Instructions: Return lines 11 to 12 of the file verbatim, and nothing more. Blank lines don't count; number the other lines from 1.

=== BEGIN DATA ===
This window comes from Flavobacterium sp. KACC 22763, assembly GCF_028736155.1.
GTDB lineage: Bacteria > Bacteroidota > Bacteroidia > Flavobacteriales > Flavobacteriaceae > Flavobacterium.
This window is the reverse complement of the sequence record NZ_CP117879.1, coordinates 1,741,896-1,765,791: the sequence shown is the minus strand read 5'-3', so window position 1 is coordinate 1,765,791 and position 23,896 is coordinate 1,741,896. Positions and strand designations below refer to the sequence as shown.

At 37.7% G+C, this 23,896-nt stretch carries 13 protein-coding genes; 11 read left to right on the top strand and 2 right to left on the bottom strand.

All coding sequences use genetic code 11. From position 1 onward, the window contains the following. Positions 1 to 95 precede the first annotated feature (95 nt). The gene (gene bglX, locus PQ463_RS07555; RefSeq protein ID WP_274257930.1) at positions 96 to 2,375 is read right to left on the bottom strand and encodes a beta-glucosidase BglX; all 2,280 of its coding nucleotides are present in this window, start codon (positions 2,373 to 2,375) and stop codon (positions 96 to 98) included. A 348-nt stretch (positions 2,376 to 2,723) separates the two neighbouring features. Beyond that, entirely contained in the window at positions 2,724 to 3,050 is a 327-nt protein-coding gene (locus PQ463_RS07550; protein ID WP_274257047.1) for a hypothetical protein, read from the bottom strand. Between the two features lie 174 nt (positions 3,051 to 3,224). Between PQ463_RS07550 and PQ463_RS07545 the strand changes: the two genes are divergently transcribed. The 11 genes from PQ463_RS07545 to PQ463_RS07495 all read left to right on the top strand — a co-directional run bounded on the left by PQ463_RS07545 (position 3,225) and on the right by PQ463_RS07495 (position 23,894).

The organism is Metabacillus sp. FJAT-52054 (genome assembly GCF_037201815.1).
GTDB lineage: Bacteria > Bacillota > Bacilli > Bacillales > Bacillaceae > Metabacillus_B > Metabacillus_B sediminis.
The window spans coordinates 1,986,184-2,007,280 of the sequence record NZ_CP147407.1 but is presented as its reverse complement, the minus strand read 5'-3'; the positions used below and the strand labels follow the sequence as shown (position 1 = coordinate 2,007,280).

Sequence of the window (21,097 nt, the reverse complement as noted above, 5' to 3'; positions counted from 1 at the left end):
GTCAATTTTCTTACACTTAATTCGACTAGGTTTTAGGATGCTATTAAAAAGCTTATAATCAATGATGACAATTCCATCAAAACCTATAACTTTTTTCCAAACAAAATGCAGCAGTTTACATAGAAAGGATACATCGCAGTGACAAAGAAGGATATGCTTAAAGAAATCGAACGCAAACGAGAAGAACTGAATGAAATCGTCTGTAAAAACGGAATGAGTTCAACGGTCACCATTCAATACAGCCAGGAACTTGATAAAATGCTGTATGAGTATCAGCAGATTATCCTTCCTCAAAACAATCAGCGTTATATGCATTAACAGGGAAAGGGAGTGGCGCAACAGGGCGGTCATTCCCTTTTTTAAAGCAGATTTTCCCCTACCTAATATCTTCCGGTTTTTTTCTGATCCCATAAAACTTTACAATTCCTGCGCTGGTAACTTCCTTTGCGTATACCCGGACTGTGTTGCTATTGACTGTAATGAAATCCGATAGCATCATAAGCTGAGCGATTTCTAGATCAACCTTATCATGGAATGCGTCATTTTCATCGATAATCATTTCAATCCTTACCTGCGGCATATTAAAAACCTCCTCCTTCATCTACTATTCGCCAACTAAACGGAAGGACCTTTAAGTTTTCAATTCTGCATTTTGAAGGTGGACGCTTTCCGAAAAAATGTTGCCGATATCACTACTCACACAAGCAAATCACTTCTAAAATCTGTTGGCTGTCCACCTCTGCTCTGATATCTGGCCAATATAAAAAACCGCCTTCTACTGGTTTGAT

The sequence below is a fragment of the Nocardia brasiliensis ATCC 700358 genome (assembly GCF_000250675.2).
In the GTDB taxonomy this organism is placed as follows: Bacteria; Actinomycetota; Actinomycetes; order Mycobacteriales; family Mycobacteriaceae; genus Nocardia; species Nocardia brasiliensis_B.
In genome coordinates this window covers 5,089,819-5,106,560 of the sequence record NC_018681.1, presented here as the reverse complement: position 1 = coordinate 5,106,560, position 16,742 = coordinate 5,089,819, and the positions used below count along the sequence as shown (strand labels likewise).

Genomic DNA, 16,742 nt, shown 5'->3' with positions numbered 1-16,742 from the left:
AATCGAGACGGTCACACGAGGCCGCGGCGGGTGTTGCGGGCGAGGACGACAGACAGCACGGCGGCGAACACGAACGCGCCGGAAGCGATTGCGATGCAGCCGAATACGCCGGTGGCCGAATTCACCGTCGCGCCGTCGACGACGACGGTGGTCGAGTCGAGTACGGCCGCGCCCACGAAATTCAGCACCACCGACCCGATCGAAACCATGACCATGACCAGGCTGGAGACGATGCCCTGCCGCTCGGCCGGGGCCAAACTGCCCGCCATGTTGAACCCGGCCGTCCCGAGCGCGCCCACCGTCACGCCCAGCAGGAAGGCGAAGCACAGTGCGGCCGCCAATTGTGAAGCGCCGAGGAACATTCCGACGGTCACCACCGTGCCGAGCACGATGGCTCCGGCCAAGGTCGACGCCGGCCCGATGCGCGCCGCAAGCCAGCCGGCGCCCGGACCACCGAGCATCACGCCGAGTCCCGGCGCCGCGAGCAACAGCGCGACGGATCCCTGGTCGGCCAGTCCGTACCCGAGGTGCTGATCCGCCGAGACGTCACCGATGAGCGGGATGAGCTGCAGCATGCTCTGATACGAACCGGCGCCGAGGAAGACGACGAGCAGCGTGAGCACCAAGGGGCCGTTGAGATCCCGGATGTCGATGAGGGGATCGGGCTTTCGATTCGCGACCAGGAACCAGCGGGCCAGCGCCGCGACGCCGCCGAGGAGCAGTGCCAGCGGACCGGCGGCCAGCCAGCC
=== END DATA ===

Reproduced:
The sequence below is a fragment of the Nocardia brasiliensis ATCC 700358 genome (assembly GCF_000250675.2).
In the GTDB taxonomy this organism is placed as follows: Bacteria; Actinomycetota; Actinomycetes; order Mycobacteriales; family Mycobacteriaceae; genus Nocardia; species Nocardia brasiliensis_B.